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This week in the world of audio, we delve into the mystery of who took over for Avril Lavigne with Joanne McNally's investigation. We also explore the world of sports agents and review "Diving With A Purpose."
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This week in the world of audio, we delve into the mystery of who took over for Avril Lavigne with Joanne McNally’s investigation. We also explore the world of sports agents and review “Diving With A Purpose.”

Who is the new Avril Lavigne? Joanne McNally investigates on BBC Radio 5 Live. Stream on BBC Sounds.
The Sports Agents | Global

The BBC World Service presents a documentary titled “Diving With A Purpose” that can be accessed through BBC Sounds. It explores the subject of diving and its impact on conservation efforts.

joanne mcnallyView image in fullscreen

Who Replaced Avril Lavigne is an airy, almost weightless new podcast from BBC Sounds. In it, jovial comedian Joanne McNally is given the assignment of “investigating” the several-years-old conspiracy theory that Canadian pop-punk princess Avril Lavigne is not actually Avril at all any more, but someone else called Melissa Vandella. Before we get into it, let me give you a huge spoiler. Avril Lavigne is fine. She has not been replaced. I know! Worrashocker.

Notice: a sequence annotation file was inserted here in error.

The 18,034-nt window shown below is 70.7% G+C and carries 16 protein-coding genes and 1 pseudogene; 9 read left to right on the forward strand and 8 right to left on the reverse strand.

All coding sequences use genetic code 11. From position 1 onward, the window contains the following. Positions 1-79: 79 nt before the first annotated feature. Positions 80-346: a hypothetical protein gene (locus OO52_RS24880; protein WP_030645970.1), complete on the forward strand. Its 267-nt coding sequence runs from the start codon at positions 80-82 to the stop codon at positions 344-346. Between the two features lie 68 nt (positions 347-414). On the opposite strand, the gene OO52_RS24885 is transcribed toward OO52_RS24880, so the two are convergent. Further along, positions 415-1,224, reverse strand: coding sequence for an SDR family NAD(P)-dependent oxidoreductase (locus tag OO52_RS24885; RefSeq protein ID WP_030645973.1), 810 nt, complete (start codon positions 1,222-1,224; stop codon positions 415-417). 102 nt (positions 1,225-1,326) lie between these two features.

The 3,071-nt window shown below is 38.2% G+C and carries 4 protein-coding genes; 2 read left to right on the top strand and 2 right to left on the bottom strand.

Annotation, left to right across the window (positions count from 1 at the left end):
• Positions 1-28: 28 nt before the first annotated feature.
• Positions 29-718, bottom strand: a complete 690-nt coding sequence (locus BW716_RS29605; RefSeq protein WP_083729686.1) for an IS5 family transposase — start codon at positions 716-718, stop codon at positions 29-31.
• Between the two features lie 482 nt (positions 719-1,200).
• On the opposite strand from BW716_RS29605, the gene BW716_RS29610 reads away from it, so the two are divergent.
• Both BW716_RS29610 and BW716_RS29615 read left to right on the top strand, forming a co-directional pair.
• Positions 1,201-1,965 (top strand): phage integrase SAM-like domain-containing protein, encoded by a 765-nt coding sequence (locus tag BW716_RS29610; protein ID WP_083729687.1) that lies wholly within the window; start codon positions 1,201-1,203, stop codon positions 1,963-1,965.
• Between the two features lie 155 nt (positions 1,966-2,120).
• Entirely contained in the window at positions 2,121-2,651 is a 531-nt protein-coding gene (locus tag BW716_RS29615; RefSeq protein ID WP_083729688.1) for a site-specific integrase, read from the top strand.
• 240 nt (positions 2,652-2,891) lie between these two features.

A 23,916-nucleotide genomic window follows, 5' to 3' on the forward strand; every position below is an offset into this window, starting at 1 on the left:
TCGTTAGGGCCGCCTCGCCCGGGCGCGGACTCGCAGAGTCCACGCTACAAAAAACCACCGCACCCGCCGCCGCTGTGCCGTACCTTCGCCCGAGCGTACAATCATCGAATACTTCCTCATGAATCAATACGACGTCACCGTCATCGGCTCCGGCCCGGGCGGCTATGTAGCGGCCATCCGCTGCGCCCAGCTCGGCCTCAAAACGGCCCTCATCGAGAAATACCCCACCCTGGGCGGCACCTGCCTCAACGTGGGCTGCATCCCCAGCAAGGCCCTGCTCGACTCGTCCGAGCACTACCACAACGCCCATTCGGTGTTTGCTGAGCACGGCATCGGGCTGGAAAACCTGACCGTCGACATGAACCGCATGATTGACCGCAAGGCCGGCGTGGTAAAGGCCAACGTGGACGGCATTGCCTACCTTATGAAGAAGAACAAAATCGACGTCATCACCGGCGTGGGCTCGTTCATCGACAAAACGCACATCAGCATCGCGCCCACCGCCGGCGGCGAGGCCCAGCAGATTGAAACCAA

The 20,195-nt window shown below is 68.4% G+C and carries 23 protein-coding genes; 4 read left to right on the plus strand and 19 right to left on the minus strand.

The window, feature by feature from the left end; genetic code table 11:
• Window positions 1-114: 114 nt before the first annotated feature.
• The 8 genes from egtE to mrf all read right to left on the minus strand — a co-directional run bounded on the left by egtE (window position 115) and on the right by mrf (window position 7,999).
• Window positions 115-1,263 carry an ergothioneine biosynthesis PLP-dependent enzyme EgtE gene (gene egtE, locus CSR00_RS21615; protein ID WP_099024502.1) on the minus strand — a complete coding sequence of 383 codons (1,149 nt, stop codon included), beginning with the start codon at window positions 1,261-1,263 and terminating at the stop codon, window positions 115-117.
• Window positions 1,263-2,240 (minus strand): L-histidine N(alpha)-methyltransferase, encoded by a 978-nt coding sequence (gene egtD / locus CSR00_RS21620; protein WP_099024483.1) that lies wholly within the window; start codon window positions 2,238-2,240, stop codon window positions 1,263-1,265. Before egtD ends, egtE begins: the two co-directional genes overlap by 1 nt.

The purpose of internet conspiracy theories is not concerned with their accuracy (as they are usually false), but rather their entertainment value. Recent events have highlighted this phenomenon: while it is a fact that Kate Middleton is alive and recovering, it is more enjoyable to entertain the idea that something sinister might be at play. For instance, the manipulated photos suggest that Kate has been replaced by an artificial intelligence robot, and even her own children are unable to tell the difference.

The crucial question concerning the replacement of Avril Lavigne is whether or not we are enjoying ourselves. The response to that is mostly positive. McNally makes great efforts to entertain, going on to interview Avril’s concert attendees and gaining backstage access by using her charm and deception (“Just say Joanne’s here!”). She also enlists the help of her skeptical comedian friend Gearóid Farrelly to examine conspiracy theories with her. This involves Farrelly believing that in 2003, Avril, who had achieved huge success with her Let Go album, disappeared (and possibly died or was abducted) and was replaced by a person named Vandella. However, the reasoning behind Vandella pretending to be Avril is not clearly explained. Despite the lack of explanation, McNally and Farrelly analyze some photographs and come to the conclusion that Avril could possibly be someone else. However, upon personally examining those same photos, it is apparent that Avril has simply aged and changed her eye makeup.